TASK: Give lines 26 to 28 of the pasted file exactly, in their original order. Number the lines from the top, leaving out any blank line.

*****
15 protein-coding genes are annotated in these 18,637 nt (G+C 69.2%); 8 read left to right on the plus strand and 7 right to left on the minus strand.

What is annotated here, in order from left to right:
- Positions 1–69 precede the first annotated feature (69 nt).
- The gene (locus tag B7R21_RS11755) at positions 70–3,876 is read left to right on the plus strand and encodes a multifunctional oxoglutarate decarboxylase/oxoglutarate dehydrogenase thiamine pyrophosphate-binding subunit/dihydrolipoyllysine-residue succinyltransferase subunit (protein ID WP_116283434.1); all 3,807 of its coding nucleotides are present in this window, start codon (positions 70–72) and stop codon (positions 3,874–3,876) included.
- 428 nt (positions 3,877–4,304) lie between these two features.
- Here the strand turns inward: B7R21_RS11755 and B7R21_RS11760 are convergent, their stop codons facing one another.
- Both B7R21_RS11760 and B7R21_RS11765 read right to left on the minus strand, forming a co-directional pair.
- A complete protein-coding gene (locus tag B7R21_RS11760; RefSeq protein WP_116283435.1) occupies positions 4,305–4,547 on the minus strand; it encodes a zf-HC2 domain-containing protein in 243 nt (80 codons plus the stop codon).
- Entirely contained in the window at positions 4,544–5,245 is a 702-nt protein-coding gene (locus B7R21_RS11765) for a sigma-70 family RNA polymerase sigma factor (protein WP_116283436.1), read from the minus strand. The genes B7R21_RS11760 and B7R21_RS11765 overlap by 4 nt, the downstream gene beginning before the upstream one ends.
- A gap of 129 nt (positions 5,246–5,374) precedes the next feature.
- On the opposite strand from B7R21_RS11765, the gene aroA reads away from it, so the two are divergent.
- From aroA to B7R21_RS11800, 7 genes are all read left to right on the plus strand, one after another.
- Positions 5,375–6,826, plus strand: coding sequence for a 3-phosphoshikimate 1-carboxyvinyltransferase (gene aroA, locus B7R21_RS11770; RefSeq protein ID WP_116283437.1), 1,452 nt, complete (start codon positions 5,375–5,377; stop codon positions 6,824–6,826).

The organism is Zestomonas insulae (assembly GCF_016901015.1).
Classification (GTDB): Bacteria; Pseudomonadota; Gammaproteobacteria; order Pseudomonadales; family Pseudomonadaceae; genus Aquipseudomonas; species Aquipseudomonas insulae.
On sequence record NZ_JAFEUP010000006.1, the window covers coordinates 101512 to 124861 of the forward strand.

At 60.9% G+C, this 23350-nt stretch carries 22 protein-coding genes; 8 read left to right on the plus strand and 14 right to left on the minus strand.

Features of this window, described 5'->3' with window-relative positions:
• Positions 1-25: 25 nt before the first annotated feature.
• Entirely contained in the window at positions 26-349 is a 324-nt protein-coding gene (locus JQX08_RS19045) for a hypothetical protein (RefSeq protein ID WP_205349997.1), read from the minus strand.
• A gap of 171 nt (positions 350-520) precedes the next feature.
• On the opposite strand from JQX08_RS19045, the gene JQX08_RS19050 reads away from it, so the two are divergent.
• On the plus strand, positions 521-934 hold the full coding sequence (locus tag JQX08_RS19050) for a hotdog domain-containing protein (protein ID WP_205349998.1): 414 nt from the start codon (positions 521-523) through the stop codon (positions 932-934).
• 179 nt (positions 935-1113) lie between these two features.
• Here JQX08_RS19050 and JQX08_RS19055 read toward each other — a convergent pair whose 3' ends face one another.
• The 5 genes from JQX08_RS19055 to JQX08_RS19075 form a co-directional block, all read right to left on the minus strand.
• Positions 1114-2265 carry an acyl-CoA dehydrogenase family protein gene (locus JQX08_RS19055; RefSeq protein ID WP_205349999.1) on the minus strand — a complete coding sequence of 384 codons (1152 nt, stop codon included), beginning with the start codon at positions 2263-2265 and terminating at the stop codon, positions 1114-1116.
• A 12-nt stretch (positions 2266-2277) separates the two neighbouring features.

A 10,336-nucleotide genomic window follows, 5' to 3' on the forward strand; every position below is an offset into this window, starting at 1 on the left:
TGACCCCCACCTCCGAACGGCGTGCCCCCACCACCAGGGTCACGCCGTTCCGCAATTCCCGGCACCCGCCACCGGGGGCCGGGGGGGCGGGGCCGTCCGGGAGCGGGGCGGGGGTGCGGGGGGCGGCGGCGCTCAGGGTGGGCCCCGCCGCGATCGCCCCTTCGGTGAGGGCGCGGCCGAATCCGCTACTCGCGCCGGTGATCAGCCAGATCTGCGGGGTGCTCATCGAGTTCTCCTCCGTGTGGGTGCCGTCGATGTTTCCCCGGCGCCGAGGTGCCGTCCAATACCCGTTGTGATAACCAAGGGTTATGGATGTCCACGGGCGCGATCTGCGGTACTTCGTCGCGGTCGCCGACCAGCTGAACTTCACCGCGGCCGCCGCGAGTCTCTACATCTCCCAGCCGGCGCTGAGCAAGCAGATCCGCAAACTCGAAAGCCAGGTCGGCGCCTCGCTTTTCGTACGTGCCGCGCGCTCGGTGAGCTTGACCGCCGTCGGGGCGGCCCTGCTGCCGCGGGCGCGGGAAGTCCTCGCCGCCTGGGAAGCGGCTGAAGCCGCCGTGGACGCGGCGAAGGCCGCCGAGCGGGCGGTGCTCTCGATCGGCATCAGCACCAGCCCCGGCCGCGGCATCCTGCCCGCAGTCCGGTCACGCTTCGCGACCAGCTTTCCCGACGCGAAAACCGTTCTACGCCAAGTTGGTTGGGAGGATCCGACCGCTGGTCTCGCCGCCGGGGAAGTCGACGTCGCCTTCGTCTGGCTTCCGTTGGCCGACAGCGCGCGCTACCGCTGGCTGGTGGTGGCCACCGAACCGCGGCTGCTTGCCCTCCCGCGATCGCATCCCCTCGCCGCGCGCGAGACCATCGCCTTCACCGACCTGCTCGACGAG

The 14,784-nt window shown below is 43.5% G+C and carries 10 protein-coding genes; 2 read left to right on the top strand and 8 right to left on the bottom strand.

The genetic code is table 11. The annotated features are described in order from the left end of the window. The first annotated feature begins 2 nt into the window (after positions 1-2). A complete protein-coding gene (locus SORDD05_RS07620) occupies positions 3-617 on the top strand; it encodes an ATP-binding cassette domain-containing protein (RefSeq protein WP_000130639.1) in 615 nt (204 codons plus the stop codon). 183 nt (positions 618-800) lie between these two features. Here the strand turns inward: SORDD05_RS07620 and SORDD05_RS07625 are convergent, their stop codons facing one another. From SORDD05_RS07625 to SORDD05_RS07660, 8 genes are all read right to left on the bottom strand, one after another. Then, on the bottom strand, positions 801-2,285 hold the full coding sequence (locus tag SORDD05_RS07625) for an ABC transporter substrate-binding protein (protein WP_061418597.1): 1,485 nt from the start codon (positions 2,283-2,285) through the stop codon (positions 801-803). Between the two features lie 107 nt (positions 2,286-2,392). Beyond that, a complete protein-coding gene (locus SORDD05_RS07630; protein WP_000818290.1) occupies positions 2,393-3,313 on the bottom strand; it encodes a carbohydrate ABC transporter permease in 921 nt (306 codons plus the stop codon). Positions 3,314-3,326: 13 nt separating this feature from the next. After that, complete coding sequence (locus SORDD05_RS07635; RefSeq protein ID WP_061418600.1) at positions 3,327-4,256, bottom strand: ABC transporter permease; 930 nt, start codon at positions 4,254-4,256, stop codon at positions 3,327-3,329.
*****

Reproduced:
• The 5 genes from JQX08_RS19055 to JQX08_RS19075 form a co-directional block, all read right to left on the minus strand.
• Positions 1114-2265 carry an acyl-CoA dehydrogenase family protein gene (locus JQX08_RS19055; RefSeq protein ID WP_205349999.1) on the minus strand — a complete coding sequence of 384 codons (1152 nt, stop codon included), beginning with the start codon at positions 2263-2265 and terminating at the stop codon, positions 1114-1116.
• A 12-nt stretch (positions 2266-2277) separates the two neighbouring features.